Pete Seeger," a well-known critic pointed out somewhat whimsically, "is the only man who could ever put a Russian poet, a Cuban revolutionary poet and the Bible on the American hit parade."
It's almost true. Actually, "Where Have All the Flowers Gone?" is pure Pete Seeger, and did not, as a surprising number of people seem to believe, come from a poem by Yevgeny Yevtushenko. There is a Russian folk song called "Koloda Duda," some lyrics of which were quoted by Mikhail Sholokhov in his novel And Quiet Flows the Don. The quoted lines gave Pete the idea for his song, but there is no musical or other connection between one song and the other, and the circular point of Seeger's lyric is not in the Russian song.
"Guantanamera," however, is indeed a poem by the Cuban revolutionary Jose Marti, and "Turn, Turn, Turn" is indeed a lyric from Ecclesiastes, with a few additional lines by Pete himself. And of course Pete has had a lot of songs on the charts, notably (twice) "The Hammer Song," also known as "If I Had a Hammer," which Pete wrote with Lee Hays in 1950. None of these songs, alas, ever put a Pete Seeger record on the charts. The only time one of his records ever made it that big was in 1964 with somebody else's song: Malvina Reynolds' "Little Boxes." It was so popular that Malvina has been cursed ever since with people telling her that she's singing it wrong.
A very few artists in any branch of music may have as many records behind them as Pete Seeger – one thinks of Duke Ellington, who started in the Twenties and who is 20 years older than Pete – but trying to assemble a complete Seeger collection would be a lifetime undertaking. A July, 1964, ad for Folkways records listed 50 Seeger albums on that label alone – and he had already started to record for Columbia. By now there must be 75 or 80 – not counting Weavers albums, one by the Almanac Singers, and a raft of brief appearances on Newport Folk Festival LPs and other anthologies.
A lot of them are live concert appearances (his first "live" recording was a school assembly concert issued on two 10-inch LPs by Stinson in 1954), and the same song may appear a dozen times – but it is always different and almost always better. The man doesn't stop growing.
"He will move the audience," Marty Muns wrote in 1961, "into a mood of such 'reluctance' to remain silent, that it follows that they join in the choruses." It's true. Certainly many entertainers, from Barbra Streisand to Bob Hope to the Rolling Stones, can turn on an audience as well as Pete can. What they can't do is turn on any audience the way Pete can.
He can, all alone, bring excitement and delight to a group of sophisticated collegians on a campus, to a group of black children in a small Mississippi town, to another group of black children in a kids' camp in Kenya, to a handful of friends in a living room, to a roomful of longshoremen or hardhats, to an audience of "senior citizens," or to general, mixed audiences in Nairobi, Moscow, New Delhi, London, Berkeley or Omaha.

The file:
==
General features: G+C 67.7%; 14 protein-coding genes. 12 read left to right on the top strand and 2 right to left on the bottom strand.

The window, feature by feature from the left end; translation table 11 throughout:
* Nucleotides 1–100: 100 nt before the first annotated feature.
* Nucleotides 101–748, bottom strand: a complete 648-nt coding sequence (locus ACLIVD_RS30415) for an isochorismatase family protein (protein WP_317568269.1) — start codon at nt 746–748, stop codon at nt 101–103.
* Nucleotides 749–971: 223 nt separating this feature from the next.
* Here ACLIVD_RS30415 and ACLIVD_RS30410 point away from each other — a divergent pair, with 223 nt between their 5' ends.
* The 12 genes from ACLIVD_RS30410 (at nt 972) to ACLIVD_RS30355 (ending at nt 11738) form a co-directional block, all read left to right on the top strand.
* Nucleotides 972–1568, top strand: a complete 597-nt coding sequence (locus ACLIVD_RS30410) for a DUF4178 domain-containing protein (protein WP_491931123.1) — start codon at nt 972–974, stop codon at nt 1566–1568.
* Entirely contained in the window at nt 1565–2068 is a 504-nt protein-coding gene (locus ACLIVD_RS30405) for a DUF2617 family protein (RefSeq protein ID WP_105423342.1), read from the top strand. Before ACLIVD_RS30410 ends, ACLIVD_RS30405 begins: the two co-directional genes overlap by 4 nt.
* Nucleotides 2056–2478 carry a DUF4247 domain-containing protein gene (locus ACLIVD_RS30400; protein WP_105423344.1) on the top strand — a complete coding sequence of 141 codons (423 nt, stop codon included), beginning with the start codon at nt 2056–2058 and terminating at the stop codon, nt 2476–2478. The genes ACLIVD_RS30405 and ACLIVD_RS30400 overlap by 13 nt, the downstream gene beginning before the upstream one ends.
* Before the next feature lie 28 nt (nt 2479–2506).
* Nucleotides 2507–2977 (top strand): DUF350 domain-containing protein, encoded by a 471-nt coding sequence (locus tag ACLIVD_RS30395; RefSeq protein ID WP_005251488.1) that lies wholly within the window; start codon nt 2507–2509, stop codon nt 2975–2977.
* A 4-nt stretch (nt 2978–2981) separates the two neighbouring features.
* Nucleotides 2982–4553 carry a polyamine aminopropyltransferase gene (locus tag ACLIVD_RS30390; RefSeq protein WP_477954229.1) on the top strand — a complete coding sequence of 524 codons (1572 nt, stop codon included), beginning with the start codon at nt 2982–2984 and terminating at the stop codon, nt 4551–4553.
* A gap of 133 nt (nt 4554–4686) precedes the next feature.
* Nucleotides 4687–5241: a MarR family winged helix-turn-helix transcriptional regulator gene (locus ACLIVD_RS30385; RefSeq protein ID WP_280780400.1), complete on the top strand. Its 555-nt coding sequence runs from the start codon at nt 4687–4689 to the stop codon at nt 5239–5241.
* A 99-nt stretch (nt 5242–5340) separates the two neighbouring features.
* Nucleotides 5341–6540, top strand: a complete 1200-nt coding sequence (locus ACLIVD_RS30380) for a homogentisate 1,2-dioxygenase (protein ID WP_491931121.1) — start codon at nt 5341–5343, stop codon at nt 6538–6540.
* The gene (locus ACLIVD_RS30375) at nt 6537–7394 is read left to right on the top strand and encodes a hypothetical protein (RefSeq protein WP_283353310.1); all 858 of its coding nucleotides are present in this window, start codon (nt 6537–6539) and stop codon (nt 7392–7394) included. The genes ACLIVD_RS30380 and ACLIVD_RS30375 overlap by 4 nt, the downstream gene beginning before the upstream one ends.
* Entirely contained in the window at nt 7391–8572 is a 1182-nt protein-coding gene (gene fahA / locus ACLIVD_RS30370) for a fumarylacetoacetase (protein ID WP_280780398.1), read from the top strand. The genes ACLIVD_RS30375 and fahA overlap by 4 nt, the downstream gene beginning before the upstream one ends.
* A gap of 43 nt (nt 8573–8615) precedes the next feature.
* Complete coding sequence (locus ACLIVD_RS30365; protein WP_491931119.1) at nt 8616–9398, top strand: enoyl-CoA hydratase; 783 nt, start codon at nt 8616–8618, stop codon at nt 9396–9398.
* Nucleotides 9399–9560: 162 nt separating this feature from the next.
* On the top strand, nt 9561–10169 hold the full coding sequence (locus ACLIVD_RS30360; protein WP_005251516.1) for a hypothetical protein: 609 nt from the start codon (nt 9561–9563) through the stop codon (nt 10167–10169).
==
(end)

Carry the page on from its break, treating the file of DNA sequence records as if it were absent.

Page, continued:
A few years ago in Moscow – standing by himself on the stage of the Tchaikowsky Concert Hall, with a piece of paper containing some conversational Russian words taped to a microphone stand (and ignoring the cautious interpreter who thought the word "hallelujah" had unsavory religious connotations) – Pete had an audience of 10,000 people who didn't speak English singing four-part harmony to "Michael, Row the Boat Ashore." I doubt whether Barbra Streisand and Mick Jagger together could do that.
Pete bounces out on the stage, tall and skinny (he's not really that skinny up close). Until recently he was clean-shaven and shorthaired and wearing work clothes that sometimes looked as though they were hand-me-downs from someone two sizes smaller; he might have been a gas station attendant in middle America. Now he has a beard, reddish brown with gray, and a saucy little Hudson River cap that can only be described as a beanie with a tiny bill. His shirt is full and flowered but relatively subdued; his black denim pants flare just a little at the bottom, above heavy, high work shoes.
He's carrying a big 12-string guitar that Huddie Ledbetter taught him to play, and a Vega five-string banjo with the longest neck you've ever seen. He starts to sing, and just about the time you begin to tap your foot, he breaks off and says cheerfully, "Hey, I can teach you that, even if you don't know a word of Spanish." In two minutes the audience has divided itself according to voice ranges and is gleefully belting out what it doesn't even know is a Puerto Rican revolutionary song.
It might not be Spanish. It might be German or Hindi or some Bantu language or Indonesian. It might even be English, or it might be a nonsense word like "Wimowch." All that is certain is that if you're there, you'll be singing. The British musician and critic, Sidney Carter, said that "when he sings, you feel, in a sense, that he is singing part of you." And he makes the singing part of you sing.
How does he do it? Nobody knows. He doesn't know himself, though he will answer a question on the subject with a vague phrase about picking the right song for the right audience. But there is one thing that seems clear; his amazing rapport with audiences is somehow closely connected to his personal integrity. And that, in turn, is hard to write about.
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